An Ohio man facing criminal charges for making a satire Facebook page mocking the Parma Police Department got the last laugh last week after he was acquitted by a jury that unanimously decided the page did not violate the state’s felony disrupting public services law.
Anthony Novak made international headlines after he created the satire page on March 2 and posted jokes like suggesting helping the homeless was illegal for three months, encouraging minorities not to apply to the department and announcing a police-sponsored ‘Pedophile Reform’ event that offered sex offenders a chance to become an “honorary police officer of the Parma Police Department.”
Parma Police didn’t find the page funny, claiming it was a “risk to public safety.”
Even though Novak took the page down after less than a day, a SWAT team raided his apartment at gunpoint three weeks later, while his roommate sat on the toilet, seizing all of their electronic equipment including laptops, his roommates laptops, cellphones and gaming consoles.
But Novak wasn’t home.
Later that day, Novak was leaving a convenient store when a police cruiser pulled up.
“And then they arrested me.”
Anthony Novak’s Mugshot After He Was Arrested On March 24 For Creating A Satire Page Mocking The Parma Police Department On March 2.
In the video interview with Cleveland.com, posted below, Novak said he forgot about the page after he deleted it and said, “I didn’t think it would go past my friends on Facebook; the fact that it went viral so quickly is why I got noticed. I didn’t expect that at all.”
While he sat in jail over the weekend, news of his arrest also went viral, making international headlines.
“My roommate called in to tell my boss that I had been arrested, and they said don’t bother, we saw it on TV,” Novak recalled. “People were coming and wanting to take my photograph, because I had been arrested for a felony.”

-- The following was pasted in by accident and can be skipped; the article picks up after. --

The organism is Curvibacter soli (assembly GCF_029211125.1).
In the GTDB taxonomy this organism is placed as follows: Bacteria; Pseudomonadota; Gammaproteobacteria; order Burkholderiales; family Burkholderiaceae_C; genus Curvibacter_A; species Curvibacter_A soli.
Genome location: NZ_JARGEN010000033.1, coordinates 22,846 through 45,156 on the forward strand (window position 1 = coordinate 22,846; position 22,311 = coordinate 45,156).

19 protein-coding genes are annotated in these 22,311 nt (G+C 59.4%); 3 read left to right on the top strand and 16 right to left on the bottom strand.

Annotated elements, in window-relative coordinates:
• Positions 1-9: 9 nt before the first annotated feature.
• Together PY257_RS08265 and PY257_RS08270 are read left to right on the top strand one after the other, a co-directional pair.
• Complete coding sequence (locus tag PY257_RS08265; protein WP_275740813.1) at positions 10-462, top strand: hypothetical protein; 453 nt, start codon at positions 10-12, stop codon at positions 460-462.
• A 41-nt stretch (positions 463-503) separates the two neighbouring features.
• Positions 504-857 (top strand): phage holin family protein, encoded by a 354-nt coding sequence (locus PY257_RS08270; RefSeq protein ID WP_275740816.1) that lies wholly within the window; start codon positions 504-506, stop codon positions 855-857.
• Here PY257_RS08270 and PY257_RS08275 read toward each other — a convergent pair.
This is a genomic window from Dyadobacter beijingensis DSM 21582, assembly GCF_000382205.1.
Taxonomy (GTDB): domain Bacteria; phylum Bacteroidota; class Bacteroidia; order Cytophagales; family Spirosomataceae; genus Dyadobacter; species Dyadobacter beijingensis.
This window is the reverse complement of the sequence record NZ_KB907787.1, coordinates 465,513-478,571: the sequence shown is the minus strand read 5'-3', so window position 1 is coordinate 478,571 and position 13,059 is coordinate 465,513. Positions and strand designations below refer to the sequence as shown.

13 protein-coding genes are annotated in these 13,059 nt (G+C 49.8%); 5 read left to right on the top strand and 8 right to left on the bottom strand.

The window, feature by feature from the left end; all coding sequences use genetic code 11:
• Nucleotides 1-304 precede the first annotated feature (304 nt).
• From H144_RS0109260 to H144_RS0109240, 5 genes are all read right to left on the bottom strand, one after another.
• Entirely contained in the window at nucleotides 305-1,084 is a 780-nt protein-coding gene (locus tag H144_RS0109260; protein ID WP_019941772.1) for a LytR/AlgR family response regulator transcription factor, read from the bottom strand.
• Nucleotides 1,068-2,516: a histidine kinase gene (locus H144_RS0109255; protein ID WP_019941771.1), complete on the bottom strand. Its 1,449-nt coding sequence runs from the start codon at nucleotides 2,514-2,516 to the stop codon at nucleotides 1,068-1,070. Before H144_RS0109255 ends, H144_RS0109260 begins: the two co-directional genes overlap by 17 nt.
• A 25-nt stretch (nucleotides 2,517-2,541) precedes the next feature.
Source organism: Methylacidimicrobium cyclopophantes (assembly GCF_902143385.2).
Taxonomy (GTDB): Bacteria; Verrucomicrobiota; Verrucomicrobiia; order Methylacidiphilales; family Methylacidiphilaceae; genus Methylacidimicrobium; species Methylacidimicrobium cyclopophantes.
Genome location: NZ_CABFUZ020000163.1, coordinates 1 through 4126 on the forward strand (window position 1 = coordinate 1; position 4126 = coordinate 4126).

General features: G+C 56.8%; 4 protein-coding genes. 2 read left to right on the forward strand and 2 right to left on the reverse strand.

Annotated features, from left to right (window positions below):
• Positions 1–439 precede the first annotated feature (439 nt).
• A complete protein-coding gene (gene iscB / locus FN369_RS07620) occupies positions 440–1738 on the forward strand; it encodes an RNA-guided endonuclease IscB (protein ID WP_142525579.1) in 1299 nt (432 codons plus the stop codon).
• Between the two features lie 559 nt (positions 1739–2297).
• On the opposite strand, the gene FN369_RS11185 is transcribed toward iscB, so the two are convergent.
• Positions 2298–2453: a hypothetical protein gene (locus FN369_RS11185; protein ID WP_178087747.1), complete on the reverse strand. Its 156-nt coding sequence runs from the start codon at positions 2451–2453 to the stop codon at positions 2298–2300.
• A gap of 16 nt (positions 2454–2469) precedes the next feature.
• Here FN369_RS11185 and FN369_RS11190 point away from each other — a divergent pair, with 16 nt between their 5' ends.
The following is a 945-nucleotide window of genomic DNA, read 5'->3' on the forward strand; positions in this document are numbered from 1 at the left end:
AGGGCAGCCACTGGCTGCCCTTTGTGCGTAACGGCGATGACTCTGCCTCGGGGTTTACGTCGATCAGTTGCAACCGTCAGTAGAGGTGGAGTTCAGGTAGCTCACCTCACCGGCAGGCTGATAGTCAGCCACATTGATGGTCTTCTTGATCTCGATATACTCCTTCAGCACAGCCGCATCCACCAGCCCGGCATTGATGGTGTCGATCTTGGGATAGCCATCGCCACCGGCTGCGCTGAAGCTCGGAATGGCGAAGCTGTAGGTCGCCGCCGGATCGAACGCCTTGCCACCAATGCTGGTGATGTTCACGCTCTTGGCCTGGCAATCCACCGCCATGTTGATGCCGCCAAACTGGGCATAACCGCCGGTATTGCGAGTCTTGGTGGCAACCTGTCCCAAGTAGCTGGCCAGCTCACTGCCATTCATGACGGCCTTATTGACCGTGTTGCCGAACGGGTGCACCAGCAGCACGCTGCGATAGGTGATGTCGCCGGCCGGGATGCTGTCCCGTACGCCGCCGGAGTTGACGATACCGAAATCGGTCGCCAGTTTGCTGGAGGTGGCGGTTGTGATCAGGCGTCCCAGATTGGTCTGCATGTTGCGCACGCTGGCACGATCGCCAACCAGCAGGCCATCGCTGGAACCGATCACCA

As of yet, no news reports have surfaced of those page creators being arrested.
After a grand jury indicted him on a fourth-degree felony for disrupting public service by creating the satire page, a charge that carries up to 18 months in prison, Novak declined a plea offer to dismiss the felony if he pleaded guilty to a lessor charge.
“I knew that I didn’t do anything wrong. I wasn’t going to plead guilty to something that wasn’t wrong in the first place.”
Disrupting public service charge laws have historically been used when someone sabotages physical transmission facilities or jams frequencies, but not for protesting an unconstitutional police department.
Gary Vick, Novak’s attorney, filed several motions to dismiss the felony arguing the satire Facebook page is a form of protected free speech.
After Parma cops testified at trial that his Facebook page prompted 911 calls that distracted the Parma police department’s emergency dispatchers, a jury decided unanimously to acquit Novak of the felony charge.
“They claimed that those calls disrupted their dispatch function even though the function of dispatch is to take calls and deal with the public,” Vick said.
The American Civil Liberties Union criticized the Parma Police Department and Cuyahoga County Prosecutor’s Office saying the case shouldn’t have came this far in this first place because it’s “clearly protected by the First Amendment.”
“The ability to make commentary using satire and parody is so important to our ability to express ourselves and hold the state accountable for its actions,” ACLU Attorney Elizabeth Bonham, who is watching the case, said. “To show that speech can be unprotected, the state has a very, very high burden to show that it was actually and imminently going to cause harm.
Novak said he plans to file a civil rights lawsuit against the Parma Police Department and the individuals involved in his arrest, claiming they violated his First Amendment rights.
After his acquittal on Thursday, the Parma Police department still haven’t returned his or his roommate’s electronics.
Novak said he doesn’t regret creating the page and wants to send a message by suing the department for violating his right to parody.
“I just want them to pay for what they did. They maliciously arrested me because they were mad about what I said,” he said. “I live in Parma right now and it makes me a little uneasy that my police department probably doesn’t like me.”
While it’s refreshing the jury sided with the First Amendment in this case, another Parma jury convicted another man earlier this year for First Amendment related activity, including video recording police in public and holding up signs warning drivers of an upcoming checkpoint.